Dvaparayuga, aka: Dvāparayuga, Dvapara-yuga; 3 Definition(s)

Introduction

Dvaparayuga means something in Buddhism, Pali, Hinduism, Sanskrit, the history of ancient India. If you want to know the exact meaning, history, etymology or English translation of this term then check out the descriptions on this page. Add your comment or reference to a book if you want to contribute to this summary article.

In Hinduism

General definition (in Hinduism)

Dvapara Yuga (द्वापर युग) is the third out of four yugas, or ages, described in the scriptures of Hinduism. This yuga comes after Treta Yuga and before Kali Yuga. According to the Puranas this yuga ended at the moment when Krishna returned to his eternal abode of Vaikuntha. According to the Bhagavata Purana, the Dvapara Yuga lasts 864,000 years.

There are only two pillars left of religion in the Dvapara Yuga: Compassion and Truthfulness. Lord Vishnu assumes the colour yellow and the Vedas are categorized into four parts that is Rig, Sama, Yajur and Atharva. During these times the Brahmins are knowledgeable of two, sometimes three Vedas, but rarely have studied all the four Vedas thoroughly. Accordingly, because of this categorization, different actions and activities come into existence.

(Source): WikiPedia: Hinduism

In Buddhism

General definition (in Buddhism)

Dvāparayuga (द्वापरयुग) or simply Dvāpara refers to the “twofold age” and represents the third of the “four ages” (yuga) as defined in the Dharma-saṃgraha (section 88). The Dharma-samgraha (Dharmasangraha) is an extensive glossary of Buddhist technical terms in Sanskrit (eg., dvāpara-yuga). The work is attributed to Nagarguna who lived around the 2nd century A.D.

(Source): Wisdom Library: Dharma-samgraha

India history and geogprahy

The dvaparayuga refers to the third of the four yugas.—The anniversary of the first day ot the Dvapara-yuga falls on the thirteenth of the waning moon in the mouth of Bhadra (August-September) of which Shri Krishna and Buddhi were the incarnations.

(Source): archive.org: South Indian Festivities
India history book cover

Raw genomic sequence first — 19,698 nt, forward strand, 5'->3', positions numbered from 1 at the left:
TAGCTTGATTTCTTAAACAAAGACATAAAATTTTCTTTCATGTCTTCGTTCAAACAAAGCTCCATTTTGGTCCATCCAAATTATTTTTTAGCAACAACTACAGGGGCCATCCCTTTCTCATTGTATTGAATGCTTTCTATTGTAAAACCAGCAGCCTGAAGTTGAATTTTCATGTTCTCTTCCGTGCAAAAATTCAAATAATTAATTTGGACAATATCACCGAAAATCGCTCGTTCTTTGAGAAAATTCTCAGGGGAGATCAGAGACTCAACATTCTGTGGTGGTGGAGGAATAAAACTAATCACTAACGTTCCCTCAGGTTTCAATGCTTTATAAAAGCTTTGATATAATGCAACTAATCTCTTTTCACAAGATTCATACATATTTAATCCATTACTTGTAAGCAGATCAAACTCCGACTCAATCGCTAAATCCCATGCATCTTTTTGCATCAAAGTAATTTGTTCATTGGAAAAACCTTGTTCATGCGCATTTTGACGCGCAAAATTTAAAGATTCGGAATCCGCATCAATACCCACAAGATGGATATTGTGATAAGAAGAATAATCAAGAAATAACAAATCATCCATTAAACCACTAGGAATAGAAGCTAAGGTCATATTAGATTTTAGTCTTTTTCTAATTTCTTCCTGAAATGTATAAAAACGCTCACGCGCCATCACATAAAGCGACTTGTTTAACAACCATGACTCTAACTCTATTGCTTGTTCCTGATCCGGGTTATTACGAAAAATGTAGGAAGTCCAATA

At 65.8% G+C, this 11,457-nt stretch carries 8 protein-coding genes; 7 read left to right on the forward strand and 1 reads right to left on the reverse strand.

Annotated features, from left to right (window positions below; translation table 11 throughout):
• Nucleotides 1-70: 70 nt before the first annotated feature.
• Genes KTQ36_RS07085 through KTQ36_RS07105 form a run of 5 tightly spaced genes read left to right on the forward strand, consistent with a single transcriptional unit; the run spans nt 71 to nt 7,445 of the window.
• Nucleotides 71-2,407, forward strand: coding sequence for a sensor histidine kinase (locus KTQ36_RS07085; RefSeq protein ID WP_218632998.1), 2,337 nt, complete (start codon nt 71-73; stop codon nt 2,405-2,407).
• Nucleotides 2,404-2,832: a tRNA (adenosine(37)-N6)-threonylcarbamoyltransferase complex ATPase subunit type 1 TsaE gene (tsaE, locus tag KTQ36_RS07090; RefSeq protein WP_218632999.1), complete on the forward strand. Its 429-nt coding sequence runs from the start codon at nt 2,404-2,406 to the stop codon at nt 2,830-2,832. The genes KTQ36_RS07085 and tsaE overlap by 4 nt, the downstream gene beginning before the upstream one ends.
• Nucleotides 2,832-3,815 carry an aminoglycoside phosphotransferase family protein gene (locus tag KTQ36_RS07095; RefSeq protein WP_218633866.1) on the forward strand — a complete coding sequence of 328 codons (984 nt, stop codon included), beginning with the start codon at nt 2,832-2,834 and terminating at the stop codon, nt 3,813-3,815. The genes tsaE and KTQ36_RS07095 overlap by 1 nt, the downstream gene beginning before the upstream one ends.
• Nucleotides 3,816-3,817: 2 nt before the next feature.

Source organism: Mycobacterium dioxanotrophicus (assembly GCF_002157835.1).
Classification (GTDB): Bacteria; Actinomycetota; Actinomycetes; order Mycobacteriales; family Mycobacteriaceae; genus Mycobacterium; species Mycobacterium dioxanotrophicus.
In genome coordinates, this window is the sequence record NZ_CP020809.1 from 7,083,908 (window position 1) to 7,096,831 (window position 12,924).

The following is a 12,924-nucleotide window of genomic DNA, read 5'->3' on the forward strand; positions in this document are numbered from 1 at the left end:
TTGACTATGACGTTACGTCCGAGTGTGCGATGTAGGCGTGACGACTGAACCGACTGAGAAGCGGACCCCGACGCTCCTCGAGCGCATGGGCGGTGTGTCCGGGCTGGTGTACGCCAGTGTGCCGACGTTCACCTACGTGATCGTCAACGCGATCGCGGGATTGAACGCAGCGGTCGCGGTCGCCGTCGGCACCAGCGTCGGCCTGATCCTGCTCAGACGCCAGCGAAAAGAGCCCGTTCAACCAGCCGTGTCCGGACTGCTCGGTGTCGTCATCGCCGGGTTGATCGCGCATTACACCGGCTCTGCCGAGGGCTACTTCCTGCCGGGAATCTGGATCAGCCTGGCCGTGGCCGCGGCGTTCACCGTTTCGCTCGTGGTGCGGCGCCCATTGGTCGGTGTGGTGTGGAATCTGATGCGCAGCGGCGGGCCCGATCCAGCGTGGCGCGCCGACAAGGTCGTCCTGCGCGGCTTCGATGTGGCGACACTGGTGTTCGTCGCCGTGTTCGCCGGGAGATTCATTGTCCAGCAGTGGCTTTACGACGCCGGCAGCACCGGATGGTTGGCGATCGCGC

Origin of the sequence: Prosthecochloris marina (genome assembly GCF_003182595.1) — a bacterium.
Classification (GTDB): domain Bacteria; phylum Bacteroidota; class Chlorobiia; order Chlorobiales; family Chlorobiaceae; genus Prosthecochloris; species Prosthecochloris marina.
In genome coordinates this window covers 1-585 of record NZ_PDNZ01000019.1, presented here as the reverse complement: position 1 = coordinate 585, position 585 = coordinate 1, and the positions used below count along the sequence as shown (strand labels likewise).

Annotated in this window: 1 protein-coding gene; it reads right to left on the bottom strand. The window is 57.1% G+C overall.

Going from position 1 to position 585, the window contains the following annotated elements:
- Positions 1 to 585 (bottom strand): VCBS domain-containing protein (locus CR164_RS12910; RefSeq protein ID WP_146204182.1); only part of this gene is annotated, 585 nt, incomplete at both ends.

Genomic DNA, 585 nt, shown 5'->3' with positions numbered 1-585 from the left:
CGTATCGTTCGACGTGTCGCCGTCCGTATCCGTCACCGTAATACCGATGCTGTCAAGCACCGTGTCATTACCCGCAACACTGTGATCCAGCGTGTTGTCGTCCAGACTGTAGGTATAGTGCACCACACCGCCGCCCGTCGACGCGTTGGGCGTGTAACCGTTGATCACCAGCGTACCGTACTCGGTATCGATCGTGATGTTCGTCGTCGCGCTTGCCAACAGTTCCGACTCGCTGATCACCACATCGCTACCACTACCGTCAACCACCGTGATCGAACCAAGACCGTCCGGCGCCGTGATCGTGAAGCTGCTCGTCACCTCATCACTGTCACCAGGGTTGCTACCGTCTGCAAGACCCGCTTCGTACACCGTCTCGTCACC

context information

The history of India traces the identification of countries, villages, towns and other regions of India, as well as royal dynasties, rulers, tribes, local festivities and traditions and regional languages. Ancient India enjoyed religious freedom and encourages the path of Dharma, a concept common to Buddhism, Hinduism, and Jainism.

Relevant definitions

Search found 320 related definition(s) that might help you understand this better. Below you will find the 15 most relevant articles:

Kaliyuga
Kaliyuga (कलियुग) or simply Kali refers to the “dark age” and represents the last of the “four ...
Yuga
Yuga (युग) or Caturyuga refers to the “four ages” as defined in the Dharma-saṃgraha (section 88...
Tretayuga
Tretāyuga (त्रेतायुग) or simply Tretā refers to the “threefold-life age” and represents the sec...
Satyayuga
satyayuga (सत्ययुग).—n The first of the four ages, the golden age.
Dvapara
Dvāpara (द्वापर) or Dvāparayuga refers to the “twofold age” and represents the third of the “fo...
Kritayuga
Kṛtayuga (कृतयुग) or simply Kṛta refers to the “accomplished age ” and represents the first of ...
Caturyuga
Caturyuga (चतुर्युग) or simply Yuga refers to the “four ages” as defined in the Dharma-saṃgraha...
Triyuga
Triyuga (त्रियुग).—A name of Viṣṇu meaning one who appears in only three yugas.
Yugapurana
Yugapurāṇa (युगपुराण) refers to the “purāṇa of the yugas” and is the name of the forty-first ch...
Yuga Dharma
Yuga Dharma (युगधर्म): One aspect of Dharma, as understood by Hindus. Yuga dharma is an aspect ...
Kalpa
Kalpa (कल्प) or Caturkalpa refers to the “four aeons” as defined in the Dharma-saṃgraha (sectio...
Tapasya
Tapasya (तपस्य) refrers to one of the ten sons of Tāmasa Manu (of the fourth manvantara), accor...
Krishna
Kṛṣṇa (कृष्ण) refers to the last of the “ten world protectors” (daśalokapāla) as defined in the...
Vyasa
Vyāsa (व्यास) is an example of a name based on an Epic or Purana mentioned in the Gupta inscrip...
Kali
Kali (कलि) or Kaliyuga refers to the “dark age” and represents the last of the “four ages” (yug...

Relevant text

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